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Resolution of vocal fold immobility in preterm infants.

Abstract Vocal fold immobility (VFI) is an important sequela of preterm birth due to patent ductus arteriosus (PDA) ligation and invasive ventilation. A minority of these patients experience VFI resolution. The purpose of this study is to determine factors associated with VFI resolution in preterm infants.
PMID
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Authors

Mayor MeshTerms
Keywords

Laryngology

Patent ductus arteriosus ligation

Preterm birth

Vocal cord paralysis

Vocal fold immobility

Journal Title international journal of pediatric otorhinolaryngology
Publication Year Start




PMID- 29224772
OWN - NLM
STAT- In-Process
LR  - 20171211
IS  - 1872-8464 (Electronic)
IS  - 0165-5876 (Linking)
VI  - 103
DP  - 2017 Dec
TI  - Resolution of vocal fold immobility in preterm infants.
PG  - 83-86
LID - S0165-5876(17)30470-6 [pii]
LID - 10.1016/j.ijporl.2017.10.007 [doi]
AB  - INTRODUCTION: Vocal fold immobility (VFI) is an important sequela of preterm
      birth due to patent ductus arteriosus (PDA) ligation and invasive ventilation. A 
      minority of these patients experience VFI resolution. The purpose of this study
      is to determine factors associated with VFI resolution in preterm infants.
      METHODS: This is a case control study of preterm (<37 weeks gestation) infants
      admitted to a metropolitan Level IV neonatal intensive care unit from 2006 to
      2012. All patients diagnosed with VFI by flexible nasolaryngoscopy were divided
      into 2 cohorts: those with and without laryngoscopic resolution of VFI during
      follow-up. Univariate and multivariate analyses were performed to determine
      factors associated with VFI resolution. RESULTS: Of 71 patients with VFI and
      adequate follow-up, 17 (23.9%) experienced resolution. Median (range) follow-up
      was 25.7 (0.4-91.3) months and time to resolution 4.4 (0.4-38.8) months. Compared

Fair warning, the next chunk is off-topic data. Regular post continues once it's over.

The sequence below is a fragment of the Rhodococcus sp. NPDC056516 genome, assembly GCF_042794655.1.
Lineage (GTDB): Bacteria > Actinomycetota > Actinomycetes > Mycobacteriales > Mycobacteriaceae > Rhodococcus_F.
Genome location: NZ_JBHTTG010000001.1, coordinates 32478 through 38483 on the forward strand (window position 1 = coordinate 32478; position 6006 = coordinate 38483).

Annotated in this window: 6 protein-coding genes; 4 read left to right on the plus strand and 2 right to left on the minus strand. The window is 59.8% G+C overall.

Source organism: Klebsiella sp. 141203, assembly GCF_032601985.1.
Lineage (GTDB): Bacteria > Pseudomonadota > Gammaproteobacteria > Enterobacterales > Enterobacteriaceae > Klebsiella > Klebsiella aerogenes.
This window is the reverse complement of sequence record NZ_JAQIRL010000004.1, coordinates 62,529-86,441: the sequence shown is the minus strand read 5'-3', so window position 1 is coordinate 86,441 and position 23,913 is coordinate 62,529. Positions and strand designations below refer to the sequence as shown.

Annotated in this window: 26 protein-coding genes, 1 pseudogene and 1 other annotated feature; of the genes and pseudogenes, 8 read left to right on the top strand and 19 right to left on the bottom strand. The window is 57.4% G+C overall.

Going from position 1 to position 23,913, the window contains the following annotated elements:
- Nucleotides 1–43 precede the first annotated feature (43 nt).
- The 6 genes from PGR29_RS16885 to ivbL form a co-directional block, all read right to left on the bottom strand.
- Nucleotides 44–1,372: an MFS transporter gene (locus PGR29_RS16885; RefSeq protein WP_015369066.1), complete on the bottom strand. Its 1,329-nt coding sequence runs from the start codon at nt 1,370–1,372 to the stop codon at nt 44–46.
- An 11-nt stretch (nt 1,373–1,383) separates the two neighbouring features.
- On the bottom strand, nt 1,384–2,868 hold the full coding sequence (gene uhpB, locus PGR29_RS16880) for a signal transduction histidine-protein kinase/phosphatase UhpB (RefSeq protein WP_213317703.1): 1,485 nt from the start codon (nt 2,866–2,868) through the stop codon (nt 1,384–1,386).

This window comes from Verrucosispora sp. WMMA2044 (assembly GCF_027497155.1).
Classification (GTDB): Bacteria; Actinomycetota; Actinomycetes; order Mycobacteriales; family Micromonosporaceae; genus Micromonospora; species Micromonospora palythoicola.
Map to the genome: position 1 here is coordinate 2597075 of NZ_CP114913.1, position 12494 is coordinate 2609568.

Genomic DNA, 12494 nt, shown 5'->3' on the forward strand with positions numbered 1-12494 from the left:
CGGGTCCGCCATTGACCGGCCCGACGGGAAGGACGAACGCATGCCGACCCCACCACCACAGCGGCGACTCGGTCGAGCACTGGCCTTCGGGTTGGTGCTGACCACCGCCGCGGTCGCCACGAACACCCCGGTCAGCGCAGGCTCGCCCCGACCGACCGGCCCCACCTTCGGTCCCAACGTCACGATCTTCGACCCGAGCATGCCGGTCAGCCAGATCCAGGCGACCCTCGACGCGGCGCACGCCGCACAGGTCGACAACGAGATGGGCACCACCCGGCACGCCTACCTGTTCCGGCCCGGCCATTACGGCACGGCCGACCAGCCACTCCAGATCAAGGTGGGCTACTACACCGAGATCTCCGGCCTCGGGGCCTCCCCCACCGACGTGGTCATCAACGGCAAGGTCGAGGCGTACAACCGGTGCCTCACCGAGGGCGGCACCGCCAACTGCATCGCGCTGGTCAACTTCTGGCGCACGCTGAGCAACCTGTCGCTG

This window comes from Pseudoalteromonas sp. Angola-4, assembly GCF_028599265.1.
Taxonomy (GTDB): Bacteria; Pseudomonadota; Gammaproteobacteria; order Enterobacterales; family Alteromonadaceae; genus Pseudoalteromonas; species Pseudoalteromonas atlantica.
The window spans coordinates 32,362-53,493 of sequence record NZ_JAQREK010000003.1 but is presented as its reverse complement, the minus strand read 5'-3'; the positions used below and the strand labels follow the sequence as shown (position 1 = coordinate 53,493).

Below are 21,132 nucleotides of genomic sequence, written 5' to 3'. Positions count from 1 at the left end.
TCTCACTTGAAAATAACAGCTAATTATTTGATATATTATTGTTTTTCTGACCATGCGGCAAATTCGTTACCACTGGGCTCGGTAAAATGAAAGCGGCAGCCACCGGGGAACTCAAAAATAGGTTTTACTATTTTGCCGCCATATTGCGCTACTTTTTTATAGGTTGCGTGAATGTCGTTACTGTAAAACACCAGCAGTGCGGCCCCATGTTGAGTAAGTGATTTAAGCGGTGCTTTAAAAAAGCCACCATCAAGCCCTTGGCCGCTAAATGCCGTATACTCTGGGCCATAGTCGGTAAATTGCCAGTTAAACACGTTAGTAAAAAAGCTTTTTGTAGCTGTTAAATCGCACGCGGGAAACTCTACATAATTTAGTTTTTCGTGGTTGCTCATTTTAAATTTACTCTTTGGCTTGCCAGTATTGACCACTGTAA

to the ongoing-VFI cohort, those who experienced resolution had higher median
      gestational age (31 vs 25 weeks, p = 0.006) and birth weight (1550 vs 765 g, p = 
      0.02), and lower likelihood of undergoing PDA ligation (47.1% vs 77.8%, p =
      0.02). On multivariate analysis, history of PDA ligation remained independently
      associated with a lower likelihood of VFI resolution (p = 0.02, OR 0.2, 95% CI
      0.1-0.8). Among PDA ligation patients, birth weight >1000 g was more common in
      the resolution cohort compared to the ongoing-VFI cohort (62.5% vs 24.4%, p =
      0.047). CONCLUSION: While lower birth weight and gestational age are known risk
      factors for VFI following PDA ligation, in this study, these factors were also
      associated with a decreased likelihood of VFI resolution. Furthermore, PDA
      ligation appears to be a risk for both the development and persistence of VFI.
      This evidence should inform prognosis and intervention decisions for preterm
      infants with VFI.
CI  - Copyright (c) 2017 Elsevier B.V. All rights reserved.
FAU - Jabbour, Jad
AU  - Jabbour J
AD  - Department of Otolaryngology and Communication Enhancement, Boston Children's
      Hospital/Harvard Medical School, 300 Longwood Ave, BCH 3129, Boston, MA 02115,
      USA. Electronic address: [email protected]
FAU - Robey, Thomas
AU  - Robey T
AD  - Department of Otolaryngology and Communication Sciences, Medical College of
      Wisconsin, 8701 W Watertown Plank Rd, Milwaukee, WI 53226, USA; Division of
      Pediatric Otolaryngology, Children's Hospital of Wisconsin, 8915 W Connell Ct,
      Milwaukee, WI 53226, USA. Electronic address: [email protected]
LA  - eng
PT  - Journal Article
DEP - 20171010
PL  - Ireland
TA  - Int J Pediatr Otorhinolaryngol
JT  - International journal of pediatric otorhinolaryngology
JID - 8003603
OTO - NOTNLM
OT  - Laryngology
OT  - Patent ductus arteriosus ligation
OT  - Preterm birth
OT  - Vocal cord paralysis
OT  - Vocal fold immobility
EDAT- 2017/12/12 06:00
MHDA- 2017/12/12 06:00
CRDT- 2017/12/12 06:00
PHST- 2017/06/11 00:00 [received]
PHST- 2017/08/22 00:00 [revised]
PHST- 2017/10/03 00:00 [accepted]
PHST- 2017/12/12 06:00 [entrez]
PHST- 2017/12/12 06:00 [pubmed]
PHST- 2017/12/12 06:00 [medline]
AID - S0165-5876(17)30470-6 [pii]
AID - 10.1016/j.ijporl.2017.10.007 [doi]
PST - ppublish
SO  - Int J Pediatr Otorhinolaryngol. 2017 Dec;103:83-86. doi:
      10.1016/j.ijporl.2017.10.007. Epub 2017 Oct 10.